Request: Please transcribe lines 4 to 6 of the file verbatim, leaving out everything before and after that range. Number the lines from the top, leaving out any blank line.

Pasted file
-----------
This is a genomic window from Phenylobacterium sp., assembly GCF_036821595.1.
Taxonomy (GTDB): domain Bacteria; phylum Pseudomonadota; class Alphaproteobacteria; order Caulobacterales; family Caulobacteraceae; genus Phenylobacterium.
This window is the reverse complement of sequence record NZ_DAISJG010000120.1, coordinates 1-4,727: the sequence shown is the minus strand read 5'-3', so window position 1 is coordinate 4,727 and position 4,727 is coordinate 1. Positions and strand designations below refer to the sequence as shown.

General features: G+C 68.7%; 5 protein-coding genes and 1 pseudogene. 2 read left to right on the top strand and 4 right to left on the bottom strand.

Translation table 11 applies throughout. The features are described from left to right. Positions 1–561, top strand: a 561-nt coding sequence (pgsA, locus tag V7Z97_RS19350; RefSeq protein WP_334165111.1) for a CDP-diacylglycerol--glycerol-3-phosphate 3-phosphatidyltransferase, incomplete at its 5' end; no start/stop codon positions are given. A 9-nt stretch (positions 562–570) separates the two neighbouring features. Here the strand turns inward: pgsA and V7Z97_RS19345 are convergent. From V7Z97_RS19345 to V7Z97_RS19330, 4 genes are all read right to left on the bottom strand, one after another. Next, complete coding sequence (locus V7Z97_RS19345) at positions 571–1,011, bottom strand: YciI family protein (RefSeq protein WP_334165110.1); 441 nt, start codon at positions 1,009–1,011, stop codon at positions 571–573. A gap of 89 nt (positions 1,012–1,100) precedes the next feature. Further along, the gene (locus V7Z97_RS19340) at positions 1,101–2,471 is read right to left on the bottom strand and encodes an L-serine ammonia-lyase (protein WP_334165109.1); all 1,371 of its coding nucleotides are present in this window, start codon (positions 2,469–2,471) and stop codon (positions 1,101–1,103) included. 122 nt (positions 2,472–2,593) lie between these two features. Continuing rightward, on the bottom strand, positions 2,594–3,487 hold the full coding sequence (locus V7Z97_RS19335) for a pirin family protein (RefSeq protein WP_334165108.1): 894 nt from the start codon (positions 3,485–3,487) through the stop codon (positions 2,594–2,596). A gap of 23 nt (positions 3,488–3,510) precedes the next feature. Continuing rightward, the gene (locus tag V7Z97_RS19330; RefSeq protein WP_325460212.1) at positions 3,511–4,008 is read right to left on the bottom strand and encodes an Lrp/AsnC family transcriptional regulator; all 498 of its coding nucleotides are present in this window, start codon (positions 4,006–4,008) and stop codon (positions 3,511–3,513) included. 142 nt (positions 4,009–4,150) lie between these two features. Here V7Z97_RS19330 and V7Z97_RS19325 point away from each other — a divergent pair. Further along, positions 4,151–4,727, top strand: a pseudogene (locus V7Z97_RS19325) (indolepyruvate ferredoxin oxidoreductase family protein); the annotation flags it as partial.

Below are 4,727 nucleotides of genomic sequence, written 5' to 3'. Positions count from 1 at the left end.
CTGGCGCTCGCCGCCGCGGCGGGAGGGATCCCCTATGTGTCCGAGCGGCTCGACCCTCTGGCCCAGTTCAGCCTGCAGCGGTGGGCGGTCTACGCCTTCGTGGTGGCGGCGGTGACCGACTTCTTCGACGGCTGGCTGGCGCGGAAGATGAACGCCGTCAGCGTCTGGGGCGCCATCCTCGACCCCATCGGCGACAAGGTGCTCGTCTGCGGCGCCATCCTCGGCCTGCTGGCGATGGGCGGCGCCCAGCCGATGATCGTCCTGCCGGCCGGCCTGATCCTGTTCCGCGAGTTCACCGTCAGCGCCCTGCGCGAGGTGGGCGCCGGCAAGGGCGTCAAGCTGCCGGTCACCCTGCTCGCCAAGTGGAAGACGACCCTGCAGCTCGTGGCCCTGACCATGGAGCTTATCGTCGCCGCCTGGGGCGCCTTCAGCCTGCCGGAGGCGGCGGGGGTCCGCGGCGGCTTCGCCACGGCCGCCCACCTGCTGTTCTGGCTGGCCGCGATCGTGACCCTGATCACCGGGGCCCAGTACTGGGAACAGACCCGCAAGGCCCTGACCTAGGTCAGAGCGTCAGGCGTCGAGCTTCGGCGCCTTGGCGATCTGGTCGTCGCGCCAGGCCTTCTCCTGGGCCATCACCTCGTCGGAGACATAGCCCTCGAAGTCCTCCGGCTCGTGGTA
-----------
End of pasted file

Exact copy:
General features: G+C 68.7%; 5 protein-coding genes and 1 pseudogene. 2 read left to right on the top strand and 4 right to left on the bottom strand.

Translation table 11 applies throughout. The features are described from left to right. Positions 1–561, top strand: a 561-nt coding sequence (pgsA, locus tag V7Z97_RS19350; RefSeq protein WP_334165111.1) for a CDP-diacylglycerol--glycerol-3-phosphate 3-phosphatidyltransferase, incomplete at its 5' end; no start/stop codon positions are given. A 9-nt stretch (positions 562–570) separates the two neighbouring features. Here the strand turns inward: pgsA and V7Z97_RS19345 are convergent. From V7Z97_RS19345 to V7Z97_RS19330, 4 genes are all read right to left on the bottom strand, one after another. Next, complete coding sequence (locus V7Z97_RS19345) at positions 571–1,011, bottom strand: YciI family protein (RefSeq protein WP_334165110.1); 441 nt, start codon at positions 1,009–1,011, stop codon at positions 571–573. A gap of 89 nt (positions 1,012–1,100) precedes the next feature. Further along, the gene (locus V7Z97_RS19340) at positions 1,101–2,471 is read right to left on the bottom strand and encodes an L-serine ammonia-lyase (protein WP_334165109.1); all 1,371 of its coding nucleotides are present in this window, start codon (positions 2,469–2,471) and stop codon (positions 1,101–1,103) included. 122 nt (positions 2,472–2,593) lie between these two features. Continuing rightward, on the bottom strand, positions 2,594–3,487 hold the full coding sequence (locus V7Z97_RS19335) for a pirin family protein (RefSeq protein WP_334165108.1): 894 nt from the start codon (positions 3,485–3,487) through the stop codon (positions 2,594–2,596). A gap of 23 nt (positions 3,488–3,510) precedes the next feature. Continuing rightward, the gene (locus tag V7Z97_RS19330; RefSeq protein WP_325460212.1) at positions 3,511–4,008 is read right to left on the bottom strand and encodes an Lrp/AsnC family transcriptional regulator; all 498 of its coding nucleotides are present in this window, start codon (positions 4,006–4,008) and stop codon (positions 3,511–3,513) included. 142 nt (positions 4,009–4,150) lie between these two features. Here V7Z97_RS19330 and V7Z97_RS19325 point away from each other — a divergent pair. Further along, positions 4,151–4,727, top strand: a pseudogene (locus V7Z97_RS19325) (indolepyruvate ferredoxin oxidoreductase family protein); the annotation flags it as partial.

Below are 4,727 nucleotides of genomic sequence, written 5' to 3'. Positions count from 1 at the left end.